The Public: [Restraining the obvious comment.] Perhaps, the Board would look good if it decided to keep the existing runway length and simply add the safety systems at runway ends that staff proposes. Only a weak BOS approves a meritless staff report.
BOS: We have to rely on staff. Staff says the EVAS study supports the PMP projects.
The Public: How is that possible? The 2008 EVAS does not even discuss the 2018 PMP 800-foot runway extension and the problems the landfill creates. Moreover, without any Palomar projects, county staff concedes that Palomar flights will increase from about 160,000 annually to more than 180,000 annually. In other words, Palomar grows without improvements,
BOS: But staff says we need the PMP improvements for safety.
The Public: In 2013, your staff hired a long-time county consultant to evaluate the safety and environmental risks of a large aircraft crashing into the landfill at the Palomar runway east end. The consultant found many potential safety and environmental risks resulting from county attracting larger aircraft to the Palomar Airport.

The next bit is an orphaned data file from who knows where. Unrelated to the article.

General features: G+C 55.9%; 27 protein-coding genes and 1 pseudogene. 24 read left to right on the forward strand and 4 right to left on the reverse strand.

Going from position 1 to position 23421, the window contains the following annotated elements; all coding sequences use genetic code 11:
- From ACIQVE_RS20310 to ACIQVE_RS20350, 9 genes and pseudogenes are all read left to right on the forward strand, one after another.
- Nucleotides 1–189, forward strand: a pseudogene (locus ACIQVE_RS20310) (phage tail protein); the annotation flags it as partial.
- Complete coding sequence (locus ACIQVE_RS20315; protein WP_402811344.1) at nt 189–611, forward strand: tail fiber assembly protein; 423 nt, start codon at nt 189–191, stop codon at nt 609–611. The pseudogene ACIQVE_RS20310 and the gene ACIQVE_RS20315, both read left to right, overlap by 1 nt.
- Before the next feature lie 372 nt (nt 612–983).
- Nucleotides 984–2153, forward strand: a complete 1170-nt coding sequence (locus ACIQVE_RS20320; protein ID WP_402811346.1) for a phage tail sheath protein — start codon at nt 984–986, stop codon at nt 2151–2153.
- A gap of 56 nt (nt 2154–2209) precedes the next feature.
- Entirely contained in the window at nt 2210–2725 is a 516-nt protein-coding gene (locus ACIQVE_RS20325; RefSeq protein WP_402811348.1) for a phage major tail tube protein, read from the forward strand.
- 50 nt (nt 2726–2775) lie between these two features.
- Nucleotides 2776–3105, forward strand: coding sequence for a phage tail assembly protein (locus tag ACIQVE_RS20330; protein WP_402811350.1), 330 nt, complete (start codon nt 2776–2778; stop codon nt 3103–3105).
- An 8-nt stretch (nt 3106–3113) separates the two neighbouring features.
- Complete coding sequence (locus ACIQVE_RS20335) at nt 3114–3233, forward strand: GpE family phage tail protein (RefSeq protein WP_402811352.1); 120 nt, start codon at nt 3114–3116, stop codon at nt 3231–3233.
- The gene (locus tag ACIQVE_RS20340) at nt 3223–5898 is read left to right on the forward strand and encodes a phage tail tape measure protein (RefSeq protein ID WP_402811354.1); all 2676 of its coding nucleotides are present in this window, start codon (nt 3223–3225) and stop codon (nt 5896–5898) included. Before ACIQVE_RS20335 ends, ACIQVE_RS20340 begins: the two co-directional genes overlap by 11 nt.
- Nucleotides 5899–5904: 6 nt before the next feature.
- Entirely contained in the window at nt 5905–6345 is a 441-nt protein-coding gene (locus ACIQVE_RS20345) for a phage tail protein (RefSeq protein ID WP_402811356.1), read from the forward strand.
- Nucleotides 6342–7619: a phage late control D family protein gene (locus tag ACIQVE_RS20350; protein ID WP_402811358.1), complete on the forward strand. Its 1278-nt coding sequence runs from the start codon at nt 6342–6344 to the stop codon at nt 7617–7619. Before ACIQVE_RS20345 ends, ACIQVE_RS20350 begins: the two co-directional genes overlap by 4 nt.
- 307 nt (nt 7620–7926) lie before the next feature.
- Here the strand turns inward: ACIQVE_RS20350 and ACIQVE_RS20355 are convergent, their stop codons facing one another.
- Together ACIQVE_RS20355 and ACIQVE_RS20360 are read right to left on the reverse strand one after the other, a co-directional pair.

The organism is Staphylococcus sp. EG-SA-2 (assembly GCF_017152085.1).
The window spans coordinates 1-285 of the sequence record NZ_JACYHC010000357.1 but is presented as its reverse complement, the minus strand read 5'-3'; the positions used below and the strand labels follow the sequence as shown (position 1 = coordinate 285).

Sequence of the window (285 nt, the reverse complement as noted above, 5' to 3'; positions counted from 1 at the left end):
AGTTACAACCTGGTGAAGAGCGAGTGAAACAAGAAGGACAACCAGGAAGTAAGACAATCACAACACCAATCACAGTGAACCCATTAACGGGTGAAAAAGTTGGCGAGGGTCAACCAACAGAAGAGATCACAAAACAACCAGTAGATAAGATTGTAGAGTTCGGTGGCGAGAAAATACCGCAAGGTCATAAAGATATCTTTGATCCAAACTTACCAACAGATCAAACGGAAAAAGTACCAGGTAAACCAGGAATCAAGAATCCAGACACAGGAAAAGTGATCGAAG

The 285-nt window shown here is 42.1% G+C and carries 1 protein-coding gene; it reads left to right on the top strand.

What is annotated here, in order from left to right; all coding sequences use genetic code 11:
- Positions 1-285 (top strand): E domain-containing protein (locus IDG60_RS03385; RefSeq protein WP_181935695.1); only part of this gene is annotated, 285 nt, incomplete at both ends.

BOS:[Beaming & Fortissimo] There you have it. The county analyzed the risks in good faith.
The Public: Just one problem. One week ago in the Final PMP PEIR, county disavowed the county consultant report and said the consultant was not qualified to write it. Specifically, the Final PEIR says:
“The study was commissioned by the County and conducted by the County’s on-call landfill management consultant … However, after the County received a first draft of the study, staff determined that it contained incorrect assumptions of aviation principles and mechanics, and the analyzed conditions were too speculative in nature. … [T]he Study did not correctly portray how an aircraft collision would realistically occur. … [T]he Study was discontinued and never finalized.”